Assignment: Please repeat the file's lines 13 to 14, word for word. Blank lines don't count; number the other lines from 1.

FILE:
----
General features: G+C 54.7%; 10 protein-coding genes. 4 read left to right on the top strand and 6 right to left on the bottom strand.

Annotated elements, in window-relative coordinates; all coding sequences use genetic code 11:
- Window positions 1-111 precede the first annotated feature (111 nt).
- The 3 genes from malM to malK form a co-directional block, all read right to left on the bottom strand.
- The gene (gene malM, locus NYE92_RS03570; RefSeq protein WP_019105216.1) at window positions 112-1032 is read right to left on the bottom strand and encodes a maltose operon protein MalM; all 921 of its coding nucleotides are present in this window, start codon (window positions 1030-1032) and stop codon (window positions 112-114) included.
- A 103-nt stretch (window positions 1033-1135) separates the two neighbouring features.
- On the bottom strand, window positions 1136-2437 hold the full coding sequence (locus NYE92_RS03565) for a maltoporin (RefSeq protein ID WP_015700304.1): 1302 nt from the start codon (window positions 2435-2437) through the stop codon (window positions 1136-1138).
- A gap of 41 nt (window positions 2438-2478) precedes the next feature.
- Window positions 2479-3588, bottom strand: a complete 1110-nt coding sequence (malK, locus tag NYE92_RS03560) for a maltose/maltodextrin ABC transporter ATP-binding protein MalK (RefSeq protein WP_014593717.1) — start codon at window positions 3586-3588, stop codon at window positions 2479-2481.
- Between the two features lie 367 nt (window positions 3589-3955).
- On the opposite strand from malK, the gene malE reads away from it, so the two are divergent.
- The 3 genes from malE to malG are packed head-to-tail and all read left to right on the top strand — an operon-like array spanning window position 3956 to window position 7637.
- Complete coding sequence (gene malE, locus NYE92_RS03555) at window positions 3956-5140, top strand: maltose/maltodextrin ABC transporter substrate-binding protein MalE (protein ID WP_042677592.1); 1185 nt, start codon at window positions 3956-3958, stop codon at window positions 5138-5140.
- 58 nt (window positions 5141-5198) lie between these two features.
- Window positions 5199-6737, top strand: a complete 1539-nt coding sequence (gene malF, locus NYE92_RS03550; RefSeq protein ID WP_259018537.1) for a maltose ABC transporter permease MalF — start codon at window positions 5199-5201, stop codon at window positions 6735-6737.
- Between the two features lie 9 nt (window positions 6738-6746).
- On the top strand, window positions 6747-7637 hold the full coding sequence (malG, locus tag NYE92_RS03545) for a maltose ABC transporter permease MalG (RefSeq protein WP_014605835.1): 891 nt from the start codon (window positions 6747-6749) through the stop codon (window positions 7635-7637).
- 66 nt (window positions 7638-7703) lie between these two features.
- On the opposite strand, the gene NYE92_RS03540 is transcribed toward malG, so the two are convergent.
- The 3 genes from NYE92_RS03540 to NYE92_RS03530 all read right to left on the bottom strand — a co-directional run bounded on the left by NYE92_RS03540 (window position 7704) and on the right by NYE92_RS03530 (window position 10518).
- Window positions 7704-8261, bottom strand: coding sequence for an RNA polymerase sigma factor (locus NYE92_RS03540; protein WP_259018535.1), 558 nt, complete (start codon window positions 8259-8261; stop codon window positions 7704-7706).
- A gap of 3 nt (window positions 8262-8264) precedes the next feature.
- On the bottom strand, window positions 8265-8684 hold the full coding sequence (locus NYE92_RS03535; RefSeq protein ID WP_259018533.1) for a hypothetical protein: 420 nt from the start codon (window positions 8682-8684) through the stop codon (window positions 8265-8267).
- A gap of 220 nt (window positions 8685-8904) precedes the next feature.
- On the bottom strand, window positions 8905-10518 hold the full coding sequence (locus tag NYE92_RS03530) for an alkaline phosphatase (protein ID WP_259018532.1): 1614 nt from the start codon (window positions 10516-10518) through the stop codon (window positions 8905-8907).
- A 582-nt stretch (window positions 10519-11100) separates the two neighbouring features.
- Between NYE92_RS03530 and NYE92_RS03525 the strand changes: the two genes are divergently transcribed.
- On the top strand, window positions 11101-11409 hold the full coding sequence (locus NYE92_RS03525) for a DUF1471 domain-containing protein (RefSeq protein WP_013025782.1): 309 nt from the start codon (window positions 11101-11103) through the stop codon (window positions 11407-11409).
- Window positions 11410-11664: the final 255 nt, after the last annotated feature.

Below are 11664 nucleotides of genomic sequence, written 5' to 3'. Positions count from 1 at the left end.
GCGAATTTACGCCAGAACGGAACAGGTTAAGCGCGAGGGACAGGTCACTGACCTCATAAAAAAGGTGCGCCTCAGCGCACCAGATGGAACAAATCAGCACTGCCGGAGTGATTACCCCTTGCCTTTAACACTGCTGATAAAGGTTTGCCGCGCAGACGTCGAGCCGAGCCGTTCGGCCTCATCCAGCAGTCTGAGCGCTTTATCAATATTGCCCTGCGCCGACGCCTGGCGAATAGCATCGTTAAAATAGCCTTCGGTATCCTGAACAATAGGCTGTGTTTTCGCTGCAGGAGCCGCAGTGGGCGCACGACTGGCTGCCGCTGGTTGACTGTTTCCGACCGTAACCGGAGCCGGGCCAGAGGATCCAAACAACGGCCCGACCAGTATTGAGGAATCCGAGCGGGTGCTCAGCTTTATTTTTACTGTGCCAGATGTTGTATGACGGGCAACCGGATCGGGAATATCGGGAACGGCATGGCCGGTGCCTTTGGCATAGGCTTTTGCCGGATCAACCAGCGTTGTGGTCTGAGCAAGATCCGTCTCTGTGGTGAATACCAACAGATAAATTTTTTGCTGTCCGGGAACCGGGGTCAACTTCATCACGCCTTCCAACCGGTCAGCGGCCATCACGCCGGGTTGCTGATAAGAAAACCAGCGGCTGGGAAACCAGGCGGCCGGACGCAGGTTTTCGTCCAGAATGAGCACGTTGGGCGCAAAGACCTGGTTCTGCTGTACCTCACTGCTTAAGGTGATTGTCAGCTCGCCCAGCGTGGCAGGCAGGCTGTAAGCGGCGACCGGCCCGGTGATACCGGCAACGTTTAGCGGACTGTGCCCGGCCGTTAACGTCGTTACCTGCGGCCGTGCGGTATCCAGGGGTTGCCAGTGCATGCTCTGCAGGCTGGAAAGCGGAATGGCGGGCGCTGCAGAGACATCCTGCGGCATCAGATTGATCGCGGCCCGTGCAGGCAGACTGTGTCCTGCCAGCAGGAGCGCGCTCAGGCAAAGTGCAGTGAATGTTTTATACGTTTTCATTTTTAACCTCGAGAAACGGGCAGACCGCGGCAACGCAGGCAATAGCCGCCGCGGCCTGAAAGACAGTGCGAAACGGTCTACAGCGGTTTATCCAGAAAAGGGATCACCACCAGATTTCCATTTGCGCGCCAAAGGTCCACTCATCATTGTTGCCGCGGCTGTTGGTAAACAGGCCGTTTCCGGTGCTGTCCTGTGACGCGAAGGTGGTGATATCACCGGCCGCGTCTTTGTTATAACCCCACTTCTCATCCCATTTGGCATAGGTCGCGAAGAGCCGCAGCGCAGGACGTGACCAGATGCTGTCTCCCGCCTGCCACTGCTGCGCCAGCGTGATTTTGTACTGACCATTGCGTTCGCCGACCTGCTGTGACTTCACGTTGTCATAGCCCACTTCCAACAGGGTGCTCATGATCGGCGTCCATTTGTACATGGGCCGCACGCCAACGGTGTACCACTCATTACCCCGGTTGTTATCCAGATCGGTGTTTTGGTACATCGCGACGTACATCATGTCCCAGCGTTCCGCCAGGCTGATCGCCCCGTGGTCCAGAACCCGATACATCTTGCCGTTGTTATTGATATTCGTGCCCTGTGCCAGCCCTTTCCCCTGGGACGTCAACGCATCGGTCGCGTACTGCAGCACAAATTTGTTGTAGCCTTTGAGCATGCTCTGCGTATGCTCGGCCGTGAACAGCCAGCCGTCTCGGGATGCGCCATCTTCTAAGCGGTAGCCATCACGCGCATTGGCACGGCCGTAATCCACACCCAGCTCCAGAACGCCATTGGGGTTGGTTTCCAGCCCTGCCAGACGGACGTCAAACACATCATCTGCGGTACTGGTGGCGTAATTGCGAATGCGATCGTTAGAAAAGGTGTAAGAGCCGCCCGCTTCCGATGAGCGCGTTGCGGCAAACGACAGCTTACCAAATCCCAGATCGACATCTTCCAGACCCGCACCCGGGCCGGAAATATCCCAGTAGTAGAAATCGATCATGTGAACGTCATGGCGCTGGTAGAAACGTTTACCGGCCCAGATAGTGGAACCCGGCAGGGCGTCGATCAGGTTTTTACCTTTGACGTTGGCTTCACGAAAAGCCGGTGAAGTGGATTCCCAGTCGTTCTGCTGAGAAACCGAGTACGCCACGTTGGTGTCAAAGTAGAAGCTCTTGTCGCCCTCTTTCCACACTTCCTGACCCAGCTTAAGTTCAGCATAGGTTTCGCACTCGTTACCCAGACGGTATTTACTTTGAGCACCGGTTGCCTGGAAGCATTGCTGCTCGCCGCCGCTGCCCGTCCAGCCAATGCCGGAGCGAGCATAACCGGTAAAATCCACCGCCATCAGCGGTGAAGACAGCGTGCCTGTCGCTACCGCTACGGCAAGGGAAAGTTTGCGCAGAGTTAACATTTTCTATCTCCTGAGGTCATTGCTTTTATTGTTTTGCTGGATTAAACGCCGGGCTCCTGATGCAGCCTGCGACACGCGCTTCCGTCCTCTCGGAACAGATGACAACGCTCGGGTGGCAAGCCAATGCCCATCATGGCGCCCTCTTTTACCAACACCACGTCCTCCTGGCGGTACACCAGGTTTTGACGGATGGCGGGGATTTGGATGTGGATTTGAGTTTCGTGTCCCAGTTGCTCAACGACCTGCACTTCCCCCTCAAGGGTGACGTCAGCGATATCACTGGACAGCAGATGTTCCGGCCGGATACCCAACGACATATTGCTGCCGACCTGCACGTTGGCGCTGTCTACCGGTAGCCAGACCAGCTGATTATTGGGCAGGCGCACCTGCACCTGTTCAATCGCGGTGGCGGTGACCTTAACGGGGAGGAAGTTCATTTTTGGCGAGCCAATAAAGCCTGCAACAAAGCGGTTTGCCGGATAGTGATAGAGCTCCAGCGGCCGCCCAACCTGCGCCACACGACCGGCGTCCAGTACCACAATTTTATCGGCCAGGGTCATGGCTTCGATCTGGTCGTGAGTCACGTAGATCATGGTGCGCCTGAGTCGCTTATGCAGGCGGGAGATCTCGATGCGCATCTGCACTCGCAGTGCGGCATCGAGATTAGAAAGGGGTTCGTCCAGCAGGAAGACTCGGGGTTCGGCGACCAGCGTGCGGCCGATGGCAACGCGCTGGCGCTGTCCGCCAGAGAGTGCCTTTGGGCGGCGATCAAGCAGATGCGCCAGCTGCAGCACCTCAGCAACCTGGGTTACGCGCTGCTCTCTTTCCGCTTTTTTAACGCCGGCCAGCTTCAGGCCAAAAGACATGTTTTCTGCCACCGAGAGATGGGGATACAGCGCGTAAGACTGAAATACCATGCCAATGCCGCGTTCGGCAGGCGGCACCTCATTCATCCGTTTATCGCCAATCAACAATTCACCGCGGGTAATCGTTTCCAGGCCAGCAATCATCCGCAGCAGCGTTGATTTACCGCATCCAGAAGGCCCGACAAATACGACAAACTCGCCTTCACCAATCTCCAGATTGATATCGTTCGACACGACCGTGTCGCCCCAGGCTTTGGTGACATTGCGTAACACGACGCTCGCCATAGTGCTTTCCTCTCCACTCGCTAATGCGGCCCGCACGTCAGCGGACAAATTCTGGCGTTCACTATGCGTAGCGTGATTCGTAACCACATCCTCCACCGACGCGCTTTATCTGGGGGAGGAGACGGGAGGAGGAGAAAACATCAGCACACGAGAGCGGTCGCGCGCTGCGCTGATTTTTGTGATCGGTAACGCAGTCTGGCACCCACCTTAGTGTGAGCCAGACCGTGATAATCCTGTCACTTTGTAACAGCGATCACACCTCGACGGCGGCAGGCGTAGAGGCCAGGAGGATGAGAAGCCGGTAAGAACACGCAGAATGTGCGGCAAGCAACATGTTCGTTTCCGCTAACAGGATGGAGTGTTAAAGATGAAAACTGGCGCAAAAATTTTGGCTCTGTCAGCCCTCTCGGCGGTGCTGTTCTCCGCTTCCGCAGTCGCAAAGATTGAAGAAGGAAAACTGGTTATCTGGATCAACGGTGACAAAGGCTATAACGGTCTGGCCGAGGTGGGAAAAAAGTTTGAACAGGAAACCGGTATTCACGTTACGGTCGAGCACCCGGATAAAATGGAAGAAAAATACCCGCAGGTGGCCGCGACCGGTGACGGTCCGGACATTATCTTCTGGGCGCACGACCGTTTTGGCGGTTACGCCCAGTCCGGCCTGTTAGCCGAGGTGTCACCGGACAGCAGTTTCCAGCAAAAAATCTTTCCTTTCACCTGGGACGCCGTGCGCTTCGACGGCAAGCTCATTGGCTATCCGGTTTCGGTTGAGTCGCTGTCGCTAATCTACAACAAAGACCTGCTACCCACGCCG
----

- Complete coding sequence (gene malE, locus NYE92_RS03555) at window positions 3956-5140, top strand: maltose/maltodextrin ABC transporter substrate-binding protein MalE (protein ID WP_042677592.1); 1185 nt, start codon at window positions 3956-3958, stop codon at window positions 5138-5140.
- 58 nt (window positions 5141-5198) lie between these two features.